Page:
To put what they’ve been learning into action, Cannon Elementary students got to launch rockets, build planets using 3D printers and hurl meteors through “space” at their annual STEMapalooza celebration Oct. 27.

In a nutshell

Cannon Elementary, located at 1300 W. College St. in Grapevine, has hosted STEMapalooza for the past three years.

“This day highlights everything that we do all year long,” Principal Tina Garrett said. “[It’s] like a STEM fair wrapped around our four pillars, which are curriculum; community; culture; and career and military pathways.”

Garrett said that this year’s STEMapalooza is centered around space because of the two eclipses that are occurring this year. She said that students' creations included:
  • A walk-through planetarium that contained planets and other space objects that students created on 3D printers
  • Meteor launchers made out of popsicle sticks and plastic spoons
  • Spaceships that had to land on targets using parachutes
Students engaged in the spaceship landing experiments were allowed to go back and redesign their creations if they missed the target.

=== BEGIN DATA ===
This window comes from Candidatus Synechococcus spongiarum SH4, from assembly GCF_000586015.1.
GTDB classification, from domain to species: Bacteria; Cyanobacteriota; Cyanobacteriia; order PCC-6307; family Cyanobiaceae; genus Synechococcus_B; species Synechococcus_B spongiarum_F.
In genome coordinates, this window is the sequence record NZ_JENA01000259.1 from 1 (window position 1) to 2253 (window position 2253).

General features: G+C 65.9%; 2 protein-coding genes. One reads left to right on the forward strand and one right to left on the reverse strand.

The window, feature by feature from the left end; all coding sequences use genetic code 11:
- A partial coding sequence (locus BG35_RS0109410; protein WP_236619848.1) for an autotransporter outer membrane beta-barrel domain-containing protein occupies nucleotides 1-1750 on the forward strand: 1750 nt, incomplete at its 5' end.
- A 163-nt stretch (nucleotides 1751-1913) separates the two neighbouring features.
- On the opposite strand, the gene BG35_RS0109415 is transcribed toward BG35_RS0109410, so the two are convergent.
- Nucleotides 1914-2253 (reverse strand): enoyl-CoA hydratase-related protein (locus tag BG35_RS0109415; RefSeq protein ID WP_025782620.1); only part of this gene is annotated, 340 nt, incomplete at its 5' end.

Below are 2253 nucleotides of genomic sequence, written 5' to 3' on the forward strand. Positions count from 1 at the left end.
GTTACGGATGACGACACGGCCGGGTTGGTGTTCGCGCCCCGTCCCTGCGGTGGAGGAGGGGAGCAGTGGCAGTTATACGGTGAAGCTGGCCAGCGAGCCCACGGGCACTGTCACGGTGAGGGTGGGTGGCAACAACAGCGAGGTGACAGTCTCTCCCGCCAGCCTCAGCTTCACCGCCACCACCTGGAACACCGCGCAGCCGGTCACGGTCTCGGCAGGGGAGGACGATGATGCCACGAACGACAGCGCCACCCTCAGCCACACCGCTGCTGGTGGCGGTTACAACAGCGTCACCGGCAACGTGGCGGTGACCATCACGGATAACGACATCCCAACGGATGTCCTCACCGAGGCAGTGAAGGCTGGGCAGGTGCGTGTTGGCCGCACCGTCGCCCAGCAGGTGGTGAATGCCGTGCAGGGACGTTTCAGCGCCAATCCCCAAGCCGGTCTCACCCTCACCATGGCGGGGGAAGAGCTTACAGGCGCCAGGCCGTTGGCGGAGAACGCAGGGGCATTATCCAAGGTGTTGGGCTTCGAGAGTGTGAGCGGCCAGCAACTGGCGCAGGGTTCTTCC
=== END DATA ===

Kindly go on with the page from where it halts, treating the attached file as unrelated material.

Diving in deeper

According to the National Science Teaching Association, STEM is an interdisciplinary approach to learning that combines science, technology, engineering and math subjects that gives students opportunities to see the connection between the content they are studying and real-world applications.

Garrett said that while all of the subjects taught at Cannon Elementary are aligned with the Texas Essential Knowledge and Skills state standards, being a STEM campus allows students to experience learning beyond the TEKS standards.

“By the time [the students] leave fifth grade here, they are advanced in coding, robotics, critical thinking and problem-solving as an avenue to really support that college, career and military readiness pathway,” Garrett said.

What you need to know

Cannon Elementary is the only STEM campus in Grapevine-Colleyville ISD. While the school is zoned for students in its surrounding area, Garrett said that families desiring a STEM education for their students who live in other parts of GCISD can apply for enrollment.

“Typically between February and March, there’s a window on the district website where there’s a transfer website and [parents can] fill out all their information,” Garrett said.

For families wanting more information about the campus, Garrett says that she is always giving tours to parents, local business supporters, and even other school district officials and their students.

“We’re just so proud of what we do,” Garrett said. “We feel like this [campus] is changing the trajectory of kids’ lives while also closing the academic gap. I believe in [STEM] wholeheartedly, and I know it works for kids.”